Dow Chemical Company

1970 - 1975 Vice President, Corporate Finance

Dow Chemical Company

1975 - 1978 President, Dow Chemical USA

Dow Chemical Company

1978 - 1987 President and Chief Executive Officer, Dow Chemical Company

Dow Chemical Company

1986 - 1992 Chairman of the Board


1966 Encomienda del Merito Civil, Spain
1976 Honorary Doctor of Engineering Degree, Purdue University
1978 Grand Ufficiale Honor, Italy
1979 Honorary Degree, Business Administration, Tri-State University
1981 International Palladium Medal, Société de Chemie
1982 Honorary Degree, Industrial Management, Lawrence Institute of Technology
1982 Sagamore of the Wabash Award, State of Indiana
1982 Honorary Degree, Science, Saginaw Valley State College
1983 Chemical Industry Medal, Society of Chemical Industry
1984 Honorary Degree, Business Administration, South Dakota School of Mines
1985 Man of Vision Award, Eye-Bank for Sight Restoration
1987 Honorary Degree, Management, General Motors Institute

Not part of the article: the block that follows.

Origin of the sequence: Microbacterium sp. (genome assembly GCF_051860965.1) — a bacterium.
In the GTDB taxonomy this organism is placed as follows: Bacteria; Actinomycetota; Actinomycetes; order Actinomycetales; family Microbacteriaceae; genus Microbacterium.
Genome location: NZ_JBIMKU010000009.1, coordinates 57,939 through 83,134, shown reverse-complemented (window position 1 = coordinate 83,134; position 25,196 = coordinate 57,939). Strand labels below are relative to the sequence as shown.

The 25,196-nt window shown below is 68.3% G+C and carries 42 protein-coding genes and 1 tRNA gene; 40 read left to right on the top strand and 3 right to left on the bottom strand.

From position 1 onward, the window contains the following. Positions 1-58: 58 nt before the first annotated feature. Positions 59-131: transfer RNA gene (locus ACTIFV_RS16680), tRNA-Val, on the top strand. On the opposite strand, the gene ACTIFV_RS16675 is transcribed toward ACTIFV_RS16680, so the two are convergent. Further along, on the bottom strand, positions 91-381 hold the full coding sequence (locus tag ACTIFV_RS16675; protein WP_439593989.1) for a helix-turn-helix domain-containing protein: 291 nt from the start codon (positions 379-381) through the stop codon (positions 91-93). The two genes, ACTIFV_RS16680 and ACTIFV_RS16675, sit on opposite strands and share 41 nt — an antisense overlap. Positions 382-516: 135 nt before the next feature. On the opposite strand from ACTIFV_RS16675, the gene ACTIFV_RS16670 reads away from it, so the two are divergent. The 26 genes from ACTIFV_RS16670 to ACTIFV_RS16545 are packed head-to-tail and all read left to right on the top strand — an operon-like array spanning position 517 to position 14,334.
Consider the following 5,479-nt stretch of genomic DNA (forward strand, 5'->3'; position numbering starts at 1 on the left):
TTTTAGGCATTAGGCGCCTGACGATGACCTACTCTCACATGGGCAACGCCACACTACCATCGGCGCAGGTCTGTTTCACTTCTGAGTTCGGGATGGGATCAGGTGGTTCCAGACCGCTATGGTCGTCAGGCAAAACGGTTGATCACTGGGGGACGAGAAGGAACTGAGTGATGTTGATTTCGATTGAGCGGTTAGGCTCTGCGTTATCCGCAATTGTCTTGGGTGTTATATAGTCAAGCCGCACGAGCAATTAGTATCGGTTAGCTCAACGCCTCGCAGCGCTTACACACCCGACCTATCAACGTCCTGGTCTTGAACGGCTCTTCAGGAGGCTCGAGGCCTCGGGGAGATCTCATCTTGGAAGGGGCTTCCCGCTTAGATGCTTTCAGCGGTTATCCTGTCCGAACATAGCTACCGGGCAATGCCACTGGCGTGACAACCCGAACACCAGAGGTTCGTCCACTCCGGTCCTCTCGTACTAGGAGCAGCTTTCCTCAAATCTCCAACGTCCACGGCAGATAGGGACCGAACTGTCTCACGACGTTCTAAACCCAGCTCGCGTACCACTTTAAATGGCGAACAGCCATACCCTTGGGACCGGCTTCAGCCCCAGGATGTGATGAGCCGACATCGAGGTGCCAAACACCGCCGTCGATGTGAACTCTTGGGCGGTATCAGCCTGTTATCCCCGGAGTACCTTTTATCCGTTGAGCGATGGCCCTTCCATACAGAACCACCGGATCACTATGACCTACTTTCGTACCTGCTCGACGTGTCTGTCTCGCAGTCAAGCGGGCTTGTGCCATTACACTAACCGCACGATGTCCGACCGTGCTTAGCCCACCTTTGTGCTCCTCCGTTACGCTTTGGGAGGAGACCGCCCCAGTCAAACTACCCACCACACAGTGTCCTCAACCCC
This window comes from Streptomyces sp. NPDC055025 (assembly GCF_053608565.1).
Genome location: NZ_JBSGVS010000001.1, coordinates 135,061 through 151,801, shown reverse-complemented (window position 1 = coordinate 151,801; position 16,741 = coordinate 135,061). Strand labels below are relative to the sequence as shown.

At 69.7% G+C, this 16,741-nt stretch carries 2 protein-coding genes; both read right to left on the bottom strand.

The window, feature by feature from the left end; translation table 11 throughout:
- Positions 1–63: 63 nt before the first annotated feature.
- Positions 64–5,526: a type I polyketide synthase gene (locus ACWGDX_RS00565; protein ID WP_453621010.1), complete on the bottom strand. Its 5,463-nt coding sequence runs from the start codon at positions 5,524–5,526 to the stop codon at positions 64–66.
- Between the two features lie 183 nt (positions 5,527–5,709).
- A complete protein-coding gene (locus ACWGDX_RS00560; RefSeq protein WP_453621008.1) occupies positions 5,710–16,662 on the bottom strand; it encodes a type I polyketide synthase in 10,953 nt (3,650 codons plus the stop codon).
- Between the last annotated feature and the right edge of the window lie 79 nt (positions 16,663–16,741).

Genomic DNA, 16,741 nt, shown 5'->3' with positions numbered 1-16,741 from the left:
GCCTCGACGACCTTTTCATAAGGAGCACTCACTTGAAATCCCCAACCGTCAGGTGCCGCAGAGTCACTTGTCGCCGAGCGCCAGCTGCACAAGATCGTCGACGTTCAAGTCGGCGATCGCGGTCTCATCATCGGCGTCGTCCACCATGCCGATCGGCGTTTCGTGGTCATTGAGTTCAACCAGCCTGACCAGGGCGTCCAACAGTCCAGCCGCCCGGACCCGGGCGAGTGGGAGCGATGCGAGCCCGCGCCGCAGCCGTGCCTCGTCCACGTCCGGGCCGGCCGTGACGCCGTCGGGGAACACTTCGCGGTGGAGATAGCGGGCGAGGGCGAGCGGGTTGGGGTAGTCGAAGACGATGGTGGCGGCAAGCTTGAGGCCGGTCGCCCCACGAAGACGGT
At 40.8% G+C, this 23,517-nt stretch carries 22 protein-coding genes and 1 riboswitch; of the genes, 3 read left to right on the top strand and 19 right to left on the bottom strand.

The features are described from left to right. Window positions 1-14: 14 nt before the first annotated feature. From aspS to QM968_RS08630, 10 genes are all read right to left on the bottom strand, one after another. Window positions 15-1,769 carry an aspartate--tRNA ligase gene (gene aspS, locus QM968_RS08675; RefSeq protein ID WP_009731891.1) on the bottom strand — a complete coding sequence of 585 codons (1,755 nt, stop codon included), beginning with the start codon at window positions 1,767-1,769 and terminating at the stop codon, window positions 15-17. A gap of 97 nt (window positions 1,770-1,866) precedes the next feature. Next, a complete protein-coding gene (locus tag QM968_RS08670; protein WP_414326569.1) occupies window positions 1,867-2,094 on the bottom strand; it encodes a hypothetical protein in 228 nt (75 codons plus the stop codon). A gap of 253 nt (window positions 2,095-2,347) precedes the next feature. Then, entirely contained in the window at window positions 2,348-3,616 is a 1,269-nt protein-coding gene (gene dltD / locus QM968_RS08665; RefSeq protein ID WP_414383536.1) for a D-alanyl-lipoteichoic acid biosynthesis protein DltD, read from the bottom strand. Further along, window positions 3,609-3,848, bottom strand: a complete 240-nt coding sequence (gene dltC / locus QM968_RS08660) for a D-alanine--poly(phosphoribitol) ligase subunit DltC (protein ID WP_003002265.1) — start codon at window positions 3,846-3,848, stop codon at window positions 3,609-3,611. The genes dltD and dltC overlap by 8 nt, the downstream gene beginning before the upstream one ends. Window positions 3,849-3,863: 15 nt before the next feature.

1987 Centenary Medal, Society of Chemical Industry
1987 Man of the Year, Brazilian-American Chamber of Commerce
1988 Honorary Doctor of Laws, Clemson University

  Table of Contents

Title and Description Page

Early Education 1

Influence of third grade teacher and father on interests and personality. High school education in Ecuador and emphasis on science and math.

Early Career Development 2

Decision to work for Dow International. Sales position and effects of shyness. Move to Dow offices in Europe and Brazil. Relationships with Clayton Shoemaker, Ben Branch, Carl Gerstacker. Views of Dow International. Relations between Dow USA and Dow International; personnel practices. Influence in changing composition of the Board.

View of Innovation 7

Importance of being best internationally. New product discovery, plant engineering, product improvement, business products. Competition. Influence of World War II. Innovation and personnel.

View of Management 11

Adoption of management techniques. Deal with personnel. Example of polycarbonates development. Gut instinct and example of chlorine cells. Loyalty and creativity. Individual personalities and strategies for developing personnel.

View of Public Issues 20

Environmental concerns and the Superfund. Dow's support for his public stance. EPA and government/industry relations. Dow's relations with the CMA, the Business Roundtable, the Business Council, and Congress.